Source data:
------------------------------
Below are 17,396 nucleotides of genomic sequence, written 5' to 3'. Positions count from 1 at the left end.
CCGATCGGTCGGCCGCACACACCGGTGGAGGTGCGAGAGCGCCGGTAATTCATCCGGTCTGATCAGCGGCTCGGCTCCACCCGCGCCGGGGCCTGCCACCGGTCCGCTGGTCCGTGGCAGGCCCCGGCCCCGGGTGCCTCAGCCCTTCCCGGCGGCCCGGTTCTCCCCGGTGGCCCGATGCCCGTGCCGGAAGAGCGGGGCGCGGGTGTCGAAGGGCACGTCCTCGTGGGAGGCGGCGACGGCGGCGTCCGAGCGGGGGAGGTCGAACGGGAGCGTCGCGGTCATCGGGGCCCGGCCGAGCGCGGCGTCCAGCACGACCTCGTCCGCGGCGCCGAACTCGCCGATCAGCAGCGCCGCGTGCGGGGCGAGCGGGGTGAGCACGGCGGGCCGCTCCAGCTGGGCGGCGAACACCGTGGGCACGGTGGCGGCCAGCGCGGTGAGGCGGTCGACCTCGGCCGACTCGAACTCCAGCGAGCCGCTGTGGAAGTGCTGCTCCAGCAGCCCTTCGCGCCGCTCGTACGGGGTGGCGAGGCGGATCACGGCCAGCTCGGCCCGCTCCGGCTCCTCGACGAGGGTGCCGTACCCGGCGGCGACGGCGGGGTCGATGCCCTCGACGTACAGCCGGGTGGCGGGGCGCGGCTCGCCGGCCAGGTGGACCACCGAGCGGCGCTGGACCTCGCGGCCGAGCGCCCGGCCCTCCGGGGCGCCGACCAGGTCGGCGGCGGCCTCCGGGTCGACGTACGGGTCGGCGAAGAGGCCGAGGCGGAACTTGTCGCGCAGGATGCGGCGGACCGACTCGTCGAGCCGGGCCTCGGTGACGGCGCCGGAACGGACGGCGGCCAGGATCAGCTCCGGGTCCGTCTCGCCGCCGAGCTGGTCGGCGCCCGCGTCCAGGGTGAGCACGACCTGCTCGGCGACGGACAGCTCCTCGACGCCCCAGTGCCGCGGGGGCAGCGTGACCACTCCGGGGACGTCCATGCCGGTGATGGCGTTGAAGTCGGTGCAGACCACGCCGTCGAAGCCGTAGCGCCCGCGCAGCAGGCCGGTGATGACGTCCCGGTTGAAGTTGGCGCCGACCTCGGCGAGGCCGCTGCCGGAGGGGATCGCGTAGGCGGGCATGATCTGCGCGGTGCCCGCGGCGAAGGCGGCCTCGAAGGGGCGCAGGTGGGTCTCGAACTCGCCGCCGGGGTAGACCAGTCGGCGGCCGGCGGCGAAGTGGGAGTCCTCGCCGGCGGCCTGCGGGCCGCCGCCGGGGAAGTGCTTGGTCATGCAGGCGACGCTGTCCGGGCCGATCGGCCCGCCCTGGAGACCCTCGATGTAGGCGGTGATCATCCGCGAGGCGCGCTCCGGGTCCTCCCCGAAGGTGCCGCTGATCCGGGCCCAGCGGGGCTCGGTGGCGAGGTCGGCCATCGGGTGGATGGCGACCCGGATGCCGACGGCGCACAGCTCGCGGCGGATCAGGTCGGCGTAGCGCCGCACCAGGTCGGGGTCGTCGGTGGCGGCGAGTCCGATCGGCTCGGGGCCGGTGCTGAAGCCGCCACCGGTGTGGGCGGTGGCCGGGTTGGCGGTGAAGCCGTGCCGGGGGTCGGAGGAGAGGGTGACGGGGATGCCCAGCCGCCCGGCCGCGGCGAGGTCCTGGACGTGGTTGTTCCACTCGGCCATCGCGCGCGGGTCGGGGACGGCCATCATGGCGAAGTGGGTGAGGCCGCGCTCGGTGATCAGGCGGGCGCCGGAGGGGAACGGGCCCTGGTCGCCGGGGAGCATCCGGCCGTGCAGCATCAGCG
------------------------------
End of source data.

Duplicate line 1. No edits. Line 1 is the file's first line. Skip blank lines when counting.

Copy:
Below are 17,396 nucleotides of genomic sequence, written 5' to 3'. Positions count from 1 at the left end.